Fiesta en la Vitrola, Las Acevedo
Independent, Dominican Republic
by Monika Fabian
Even with 2014 within sights, I keep returning to June’s Fiesta en la Vitrola EP by Las Acevedo. It’s the Dominican twin sisters and bandmates’ most mature release yet and easily one of my favorite EPs of the year. Anabel and Cristabel Acevedo seem to be doing whatever they want in Santiago, however they want—handling everything from composition to mastering—and having a blast with all of it. As aural enjoyment, their combination of sweet, two-part harmonies and sunny folk-pop on Fiesta en la Vitrola is absolutely inviting and rewarding.
“Una Sola Canción” is a gem made from cascading lyrics, gentle percussion, and layered guitar and ukelele strums. But beneath that cheery warmth, for the first time, there’s an almost literary sense of metaphor and nuance to Las Acevedo’s music. “Estas flores no son para ti,” they sing in the chorus of “Flores,” the EP opener about a man who wrongly thinks he’s the object of the singer’s affection. Assuming the song’s protagonist is female, a more feminist reading suggests she’s rejecting the male gaze and her implicit interest/role in it.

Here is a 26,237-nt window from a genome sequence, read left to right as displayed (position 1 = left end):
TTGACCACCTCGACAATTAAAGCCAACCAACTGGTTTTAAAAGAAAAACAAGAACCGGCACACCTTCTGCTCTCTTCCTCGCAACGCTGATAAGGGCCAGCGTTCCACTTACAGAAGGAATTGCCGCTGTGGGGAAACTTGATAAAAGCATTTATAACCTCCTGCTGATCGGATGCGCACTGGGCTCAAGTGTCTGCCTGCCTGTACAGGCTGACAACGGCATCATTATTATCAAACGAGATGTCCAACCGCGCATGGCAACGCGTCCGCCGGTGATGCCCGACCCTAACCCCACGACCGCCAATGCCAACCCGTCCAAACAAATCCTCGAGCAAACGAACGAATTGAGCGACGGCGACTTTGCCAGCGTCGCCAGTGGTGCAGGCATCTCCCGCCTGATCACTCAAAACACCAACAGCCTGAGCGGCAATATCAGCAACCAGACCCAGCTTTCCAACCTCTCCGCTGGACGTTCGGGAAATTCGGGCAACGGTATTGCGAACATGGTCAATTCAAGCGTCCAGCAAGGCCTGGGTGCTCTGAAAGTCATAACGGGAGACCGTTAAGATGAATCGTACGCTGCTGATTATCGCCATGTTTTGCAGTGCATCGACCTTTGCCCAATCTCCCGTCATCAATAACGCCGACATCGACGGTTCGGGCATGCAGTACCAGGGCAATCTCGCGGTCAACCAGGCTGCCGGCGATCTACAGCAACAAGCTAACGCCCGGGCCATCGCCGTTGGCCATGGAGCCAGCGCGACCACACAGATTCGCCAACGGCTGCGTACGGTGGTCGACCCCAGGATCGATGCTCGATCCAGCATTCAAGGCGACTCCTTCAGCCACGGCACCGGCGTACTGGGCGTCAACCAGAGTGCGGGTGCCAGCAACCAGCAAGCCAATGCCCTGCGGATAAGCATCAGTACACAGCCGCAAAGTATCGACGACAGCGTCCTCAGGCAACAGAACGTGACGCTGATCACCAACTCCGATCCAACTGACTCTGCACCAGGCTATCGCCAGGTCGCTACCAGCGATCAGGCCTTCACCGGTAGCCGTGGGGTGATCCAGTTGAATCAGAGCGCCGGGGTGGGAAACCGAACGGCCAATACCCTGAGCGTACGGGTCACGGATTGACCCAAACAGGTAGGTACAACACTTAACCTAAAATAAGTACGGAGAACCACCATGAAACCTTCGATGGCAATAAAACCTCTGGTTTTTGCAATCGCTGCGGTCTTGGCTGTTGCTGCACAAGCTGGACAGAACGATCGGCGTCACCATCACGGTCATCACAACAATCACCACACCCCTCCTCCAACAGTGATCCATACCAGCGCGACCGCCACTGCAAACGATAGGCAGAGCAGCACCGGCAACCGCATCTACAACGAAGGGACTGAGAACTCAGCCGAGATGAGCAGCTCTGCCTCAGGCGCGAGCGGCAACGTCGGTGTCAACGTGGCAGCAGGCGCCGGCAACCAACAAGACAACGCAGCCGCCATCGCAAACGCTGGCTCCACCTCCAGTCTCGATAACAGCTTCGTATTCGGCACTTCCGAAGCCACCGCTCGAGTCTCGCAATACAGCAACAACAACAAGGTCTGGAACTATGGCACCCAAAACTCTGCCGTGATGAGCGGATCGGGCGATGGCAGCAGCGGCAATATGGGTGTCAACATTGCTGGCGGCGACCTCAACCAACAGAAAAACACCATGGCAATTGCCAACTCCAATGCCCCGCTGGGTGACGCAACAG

“Casa,” a gentle bachata ode to tranquil music-making at home feels wonderfully feminine in this male-dominated musical genre—even subversively so. The guitar at the heart of this ditty (and bachata itself) is female, since “guitarra” in Spanish is feminine. The gorgeous bachata is also Quisqueyan pop at its finest. “Casa” is at home in pop culture and cultura popular much in the same way as Rita Indiana’s “Da Pa Lo Do” and Juan Luis Guerra’s “Ojala Que Llueva Café.” And then the party’s over after the flirty “Tú Sí Me Quieres.” The longest song on the four-track Fiesta en la Vitrola EP clocks in at just under three minutes. I’m torn about the brevity of Las Acevedo’s latest. I want to hear more, which is a good thing, but then again, there’s genius to subtlety and simplicity. Las Acevedo might just be teaching us that.